Wouldn’t it be great if Treasury published a report, perhaps semi-annually, that contained a detailed analysis identifying patterns of suspicious activity and other investigative insights derived from suspicious activity reports (SARs) and investigations conducted by federal, state, and local law enforcement agencies (to the extent appropriate) and distributed that report to financial institutions that filed those SARs?
To get Treasury to do that, though, would probably require Congress to pass a law compelling it to do so.
Hold it. Congress did pass that law. Almost 18 years ago. And, by all accounts, it’s still on the books. What happened to those semi-annual reports? When did they begin? If they began, when did they end?
Section 314(d) – Its Origins
What became 314(d) was introduced in the House version of what became the USA PATRIOT Act. The House version, the Financial Anti-Terrorism Act, was introduced on October 3, 2001. It was marked up by the House Financial Services Committee on October 11. The Senate version, originally titled the Uniting and Strengthening America Act, or USA Act, was introduced on October 4th and had sections 314(a) (public to private sector information sharing), 314(b) (cooperation among financial institutions, or private-to-private sector information sharing), and 314(c) (“rule of construction”). There was no 314(d) in that early version.
On October 17th, HR 3004, the Financial Anti-Terrorism Act, was passed by the House 412-1. Title II was “public-private cooperation”. Section 203 was:
“Reports to the Financial Services Industry on Suspicious Financial Activities – at least once each calendar quarter, the Secretary shall (1) publish a report containing a detailed analysis identifying patterns of suspicious activity and other investigative insights derived from suspicious activity reports and investigations conducted by federal, state, and local law enforcement agencies to the extent appropriate; and (2) distribute such report to financial institutions as defined in section 5312 of title 31, US code.”
The Senate and House versions were reconciled, and on October 23rd the House Congressional Record shows a consideration of what was then the USA PATRIOT Act. That version of the bill then included what had been section 203 and was now 314(d). It was the same, except instead of a quarterly report it was a semi-annual report (“at least once each calendar quarter” was changed to “at least semiannually”).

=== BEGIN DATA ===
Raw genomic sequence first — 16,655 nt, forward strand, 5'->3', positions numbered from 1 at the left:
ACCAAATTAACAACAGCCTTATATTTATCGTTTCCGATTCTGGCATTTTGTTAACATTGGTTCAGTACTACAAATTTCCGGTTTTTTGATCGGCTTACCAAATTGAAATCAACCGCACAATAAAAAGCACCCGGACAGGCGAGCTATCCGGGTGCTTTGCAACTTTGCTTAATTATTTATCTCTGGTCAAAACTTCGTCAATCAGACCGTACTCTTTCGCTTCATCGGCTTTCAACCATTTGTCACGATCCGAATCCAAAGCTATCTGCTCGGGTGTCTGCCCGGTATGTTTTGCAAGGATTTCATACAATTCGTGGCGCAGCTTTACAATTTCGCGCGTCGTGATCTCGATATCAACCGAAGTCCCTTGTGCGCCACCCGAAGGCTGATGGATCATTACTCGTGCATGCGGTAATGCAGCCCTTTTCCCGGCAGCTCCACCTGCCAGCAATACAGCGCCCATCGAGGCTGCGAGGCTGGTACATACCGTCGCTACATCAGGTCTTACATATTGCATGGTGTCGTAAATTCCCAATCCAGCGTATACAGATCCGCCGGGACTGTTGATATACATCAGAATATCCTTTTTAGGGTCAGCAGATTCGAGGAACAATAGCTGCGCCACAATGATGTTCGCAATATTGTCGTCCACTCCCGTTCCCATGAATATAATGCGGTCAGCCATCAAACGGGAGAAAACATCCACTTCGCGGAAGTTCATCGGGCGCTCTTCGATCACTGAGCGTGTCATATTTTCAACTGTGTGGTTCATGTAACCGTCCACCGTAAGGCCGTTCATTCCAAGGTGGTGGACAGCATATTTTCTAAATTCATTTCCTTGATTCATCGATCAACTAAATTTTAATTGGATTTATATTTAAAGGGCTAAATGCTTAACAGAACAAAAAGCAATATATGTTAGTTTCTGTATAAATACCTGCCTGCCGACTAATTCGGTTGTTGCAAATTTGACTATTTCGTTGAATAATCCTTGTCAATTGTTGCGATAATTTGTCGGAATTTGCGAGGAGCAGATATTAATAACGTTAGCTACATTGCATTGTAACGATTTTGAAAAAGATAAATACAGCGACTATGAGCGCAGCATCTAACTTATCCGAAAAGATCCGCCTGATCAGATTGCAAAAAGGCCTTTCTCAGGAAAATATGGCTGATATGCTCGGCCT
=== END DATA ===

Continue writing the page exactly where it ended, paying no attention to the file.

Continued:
SAR Activity Review – Was That The Answer to 314(d)?
The ABA has written, and at least one former FinCEN employee has stated that the “SAR Activity Review – Trends, Tips, and Issues” was the response to 314(d). The SAR Activity Reviews were excellent resources. They contained sections on SAR statistics, national trends and analysis, law enforcement cases, tips on SAR form preparation and filing, issues and guidance, and an industry forum. The first SAR Activity Review noted that it was published under the auspices of the BSAAG, was to be published semi-annually in October and April, and was “the product of a continuing collaboration among the nation’s financial institutions, federal law enforcement, and regulatory agencies to provide meaningful information about the preparation, use, and utility of SARs.” Although that certainly sounds like it is responsive to section 314(d), there is no reference to 314(d).
And the first SAR Activity Review was published more than a year before 314(d) was passed. Even the first SAR Activity Review published after the enactment of the USA PATRIOT Act and section 314(d) – the 4th issue published on July 31, 2002 – didn’t make any reference to 314(d). Beginning with the 6th issue of the SAR Activity Review, published in October 2003, the authors broke out the statistics from the “Trends, Tips & Issues” document and published a separate, and more detailed, “SAR Activity Review – By The Numbers”. The last SAR Activity Review (the 23rd) and the last “By The Numbers” (the 18th) were published on April 30, 2013. None of those forty-one publications referenced 314(d). After the SAR Activity Reviews stopped, FinCEN continued to publish “SAR Statistics”, and did so three times from June 2014 through March 2017. For the last few years, FinCEN has maintained SAR Stats on its website – https://www.fincen.gov/reports/sar-stats – that is updated on a monthly basis. Those statistics are useful, but cannot be thought of as “containing a detailed analysis identifying patterns of suspicious activity and other investigative insights derived from suspicious activity reports and investigations conducted by federal, state, and local law enforcement agencies to the extent appropriate”, quoting the 314(d) language.
Does Anyone Know What Happened to 314(d)?
I don’t have the answer to that question. Perhaps 314(d) is seen as satisfied by the accumulation of advisories, guidance, bulletins, etc., published by FinCEN and other Treasury bureaus and agencies and departments from time to time. Perhaps there is a Treasury Memorandum out there that I’m not aware of that provides a simple explanation. Perhaps not: most BSA/AML experts I speak with are not even aware of 314(d), and if the SAR Activity Review did satisfy the spirit and intent of 314(d), the last one was published more than six years ago. But everyone in the private sector BSA/AML risk management space has been clamoring for more feedback from law enforcement and FinCEN on the effectiveness and usefulness of their SAR filings. Perhaps a renewed (or any) focus on 314(d) is the answer. The revival of 314(d) could give FinCEN the mandate they’ve been looking for to provide more valuable information to the private sector producers of Suspicious Activity Reports. We would all benefit.